sign up log in
Want to go ad-free? Find out how, here.

Lynda Moore has ideas on how to get your resolve back, your finances back on track, and to make sure you don't go backwards in future Christmases

Personal Finance / opinion
Lynda Moore has ideas on how to get your resolve back, your finances back on track, and to make sure you don't go backwards in future Christmases
holiday financial woes
Image sourced from

Christmas is over for another year.  How did you go?  Feeling relaxed or still a bit frazzled?  This wonderful time of the year creates an atmosphere that can sweep you along and before you know it, you’ve over-indulged.  Over doing the eating, drinking, socialising and the spending.

Then there’s the last-minute shopping, organising the Christmas Day lunch/dinner/BBQ, family and friends and of course, not forgetting the gifts.

Phew!  How did you fit it all in?

At this time of the year, habits that we’ve carefully nurtured throughout the year, go out the window.  And to a certain extent, why not?  It’s the time of year when we can loosen the belt a little, let go of some of those restraints and enjoy the festive season.  After all, seeing the absolute delight on family and friend’s faces when they open their presents is priceless. As is sharing a special meal prepared for the occasion.

Now Christmas is over for another year and those post-Christmas money blues might be starting to make themselves felt.  So, it’s time to establish that resolve again and get yourself back on track.  So, it’s back to the exercise regime and into the healthy eating with a bit more rigour to lose those extra kilo’s.  And don’t forget the finances, they will probably need a bit of adjusting as well.

Here are 7 tips that will help you get your post-Christmas money blues under control.

Acknowledge that you have gone a bit overboard

It is easy to get carried away with the emotion of Christmas and the urge to buy gifts and all the Christmas parties and those social functions.  It’s okay to fall off the budget and diet wagon, the key thing is to realise you have, and get back on pronto.

Work out what you’ve spent

Calculate what you have spent over and above your normal monthly spending.  Go online, have a look at your bank accounts and credit cards for December.  Add up your total withdrawals (including food, cash, etc) and compare this to a normal month.  This will give you a good indication of how much extra you have spent.  Sort the list between your fixed costs, such as mortgage, rent, power, insurance, phone, etc. and your ‘other’ or discretionary spending.  You will find that it is the discretionary spend that has gone up.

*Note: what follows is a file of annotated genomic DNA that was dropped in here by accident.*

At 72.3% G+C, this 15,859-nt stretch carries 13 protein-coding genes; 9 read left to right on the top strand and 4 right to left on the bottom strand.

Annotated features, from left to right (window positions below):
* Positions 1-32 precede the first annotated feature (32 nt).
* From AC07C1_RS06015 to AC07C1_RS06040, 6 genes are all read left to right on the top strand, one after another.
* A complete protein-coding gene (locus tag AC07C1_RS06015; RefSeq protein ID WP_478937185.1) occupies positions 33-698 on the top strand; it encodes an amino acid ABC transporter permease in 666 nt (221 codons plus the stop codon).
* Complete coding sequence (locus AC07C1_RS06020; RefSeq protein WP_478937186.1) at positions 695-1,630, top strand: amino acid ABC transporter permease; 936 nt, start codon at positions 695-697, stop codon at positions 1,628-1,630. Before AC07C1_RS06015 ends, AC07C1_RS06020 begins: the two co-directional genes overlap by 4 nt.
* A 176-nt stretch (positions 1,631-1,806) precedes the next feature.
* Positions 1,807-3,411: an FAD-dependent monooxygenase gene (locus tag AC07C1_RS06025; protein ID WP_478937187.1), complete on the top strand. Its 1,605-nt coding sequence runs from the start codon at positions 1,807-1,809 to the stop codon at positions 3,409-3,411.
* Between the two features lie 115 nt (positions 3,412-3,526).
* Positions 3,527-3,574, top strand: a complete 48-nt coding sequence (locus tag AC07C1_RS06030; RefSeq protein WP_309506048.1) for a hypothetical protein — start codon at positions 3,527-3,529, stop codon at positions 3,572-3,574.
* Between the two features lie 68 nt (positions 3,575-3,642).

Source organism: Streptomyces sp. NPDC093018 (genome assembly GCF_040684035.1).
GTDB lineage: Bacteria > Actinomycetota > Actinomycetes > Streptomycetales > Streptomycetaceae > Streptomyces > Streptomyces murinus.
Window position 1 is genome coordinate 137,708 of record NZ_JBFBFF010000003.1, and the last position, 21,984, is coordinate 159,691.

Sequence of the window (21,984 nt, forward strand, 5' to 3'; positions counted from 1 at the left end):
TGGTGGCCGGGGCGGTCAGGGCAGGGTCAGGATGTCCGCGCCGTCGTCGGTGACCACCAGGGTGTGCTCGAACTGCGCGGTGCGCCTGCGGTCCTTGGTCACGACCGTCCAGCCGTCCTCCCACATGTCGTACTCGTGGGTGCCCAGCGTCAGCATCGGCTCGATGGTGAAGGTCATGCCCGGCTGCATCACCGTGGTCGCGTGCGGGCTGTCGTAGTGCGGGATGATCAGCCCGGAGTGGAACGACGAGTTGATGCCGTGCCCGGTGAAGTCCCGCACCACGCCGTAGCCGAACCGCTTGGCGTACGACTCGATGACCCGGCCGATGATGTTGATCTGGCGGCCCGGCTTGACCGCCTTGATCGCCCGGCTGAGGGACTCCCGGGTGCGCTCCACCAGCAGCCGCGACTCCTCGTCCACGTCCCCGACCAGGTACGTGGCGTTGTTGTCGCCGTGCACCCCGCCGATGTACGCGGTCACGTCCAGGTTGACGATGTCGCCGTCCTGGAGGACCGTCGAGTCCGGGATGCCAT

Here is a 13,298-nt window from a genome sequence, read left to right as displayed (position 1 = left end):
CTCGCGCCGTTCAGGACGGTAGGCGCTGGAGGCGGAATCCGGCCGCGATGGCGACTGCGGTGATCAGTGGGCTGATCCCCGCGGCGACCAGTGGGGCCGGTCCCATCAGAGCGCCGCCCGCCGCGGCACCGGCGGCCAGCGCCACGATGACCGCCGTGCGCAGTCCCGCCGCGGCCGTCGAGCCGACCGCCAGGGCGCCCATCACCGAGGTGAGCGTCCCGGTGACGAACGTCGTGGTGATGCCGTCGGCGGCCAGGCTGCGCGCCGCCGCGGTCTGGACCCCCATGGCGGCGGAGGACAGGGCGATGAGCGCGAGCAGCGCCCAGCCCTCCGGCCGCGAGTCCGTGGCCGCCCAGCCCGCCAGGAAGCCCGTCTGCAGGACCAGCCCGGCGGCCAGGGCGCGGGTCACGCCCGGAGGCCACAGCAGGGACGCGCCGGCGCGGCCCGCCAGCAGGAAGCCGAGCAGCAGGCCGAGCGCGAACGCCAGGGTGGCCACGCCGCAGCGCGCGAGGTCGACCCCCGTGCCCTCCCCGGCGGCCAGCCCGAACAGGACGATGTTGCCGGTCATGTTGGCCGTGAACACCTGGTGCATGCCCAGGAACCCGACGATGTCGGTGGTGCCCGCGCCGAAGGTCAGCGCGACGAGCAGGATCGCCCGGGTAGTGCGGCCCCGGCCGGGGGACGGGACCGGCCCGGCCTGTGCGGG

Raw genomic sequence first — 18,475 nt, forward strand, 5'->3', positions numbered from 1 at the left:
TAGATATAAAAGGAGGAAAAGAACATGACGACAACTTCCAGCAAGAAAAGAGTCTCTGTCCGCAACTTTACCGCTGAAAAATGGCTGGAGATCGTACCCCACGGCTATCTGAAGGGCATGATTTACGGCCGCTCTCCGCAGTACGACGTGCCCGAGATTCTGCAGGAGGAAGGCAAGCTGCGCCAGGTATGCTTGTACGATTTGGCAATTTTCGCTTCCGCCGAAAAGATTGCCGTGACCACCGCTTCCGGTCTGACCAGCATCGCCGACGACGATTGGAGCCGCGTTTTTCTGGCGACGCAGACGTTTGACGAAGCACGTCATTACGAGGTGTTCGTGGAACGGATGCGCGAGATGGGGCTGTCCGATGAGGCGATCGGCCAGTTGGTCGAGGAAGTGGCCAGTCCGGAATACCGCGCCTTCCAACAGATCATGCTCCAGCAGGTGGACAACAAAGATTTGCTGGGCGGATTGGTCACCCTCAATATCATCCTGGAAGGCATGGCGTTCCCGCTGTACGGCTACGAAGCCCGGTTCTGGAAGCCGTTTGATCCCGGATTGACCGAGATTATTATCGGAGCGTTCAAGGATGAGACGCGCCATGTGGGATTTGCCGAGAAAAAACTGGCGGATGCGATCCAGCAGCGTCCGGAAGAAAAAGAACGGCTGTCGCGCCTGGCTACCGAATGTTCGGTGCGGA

Quantify the overspend

Find out what you spent the money on.  Did it come out of savings or was your credit card (or buy now pay later deals) very active?  Where it came from will determine how you go about sorting it out.

If you ‘borrowed’ the money from savings ...

... then increase your regular savings for the next few months and pay it back.  Once you have paid it back, keep adding the extra to your savings account.  Better still, open a Christmas account and by next Christmas you will have enough tucked away so you won’t find yourself with these post-Christmas money blues again.

Credit card / Buy now pay later

If the spending is on a credit card and you didn’t pay the whole amount off, you’ll have the interest to contend with as well.  At the beginning of the year is a good time to shop around and see if any banks are offering a new credit card with 0% interest (or near zero) for a period of time.  Then transfer the balance to the new card, cut up the old one and spread payments to clear the credit card debt, over the interest free period.  If you can’t do this, then you are going to have to wear the extra expense of the interest and pay extra on your credit card until it is clear.

Find extra money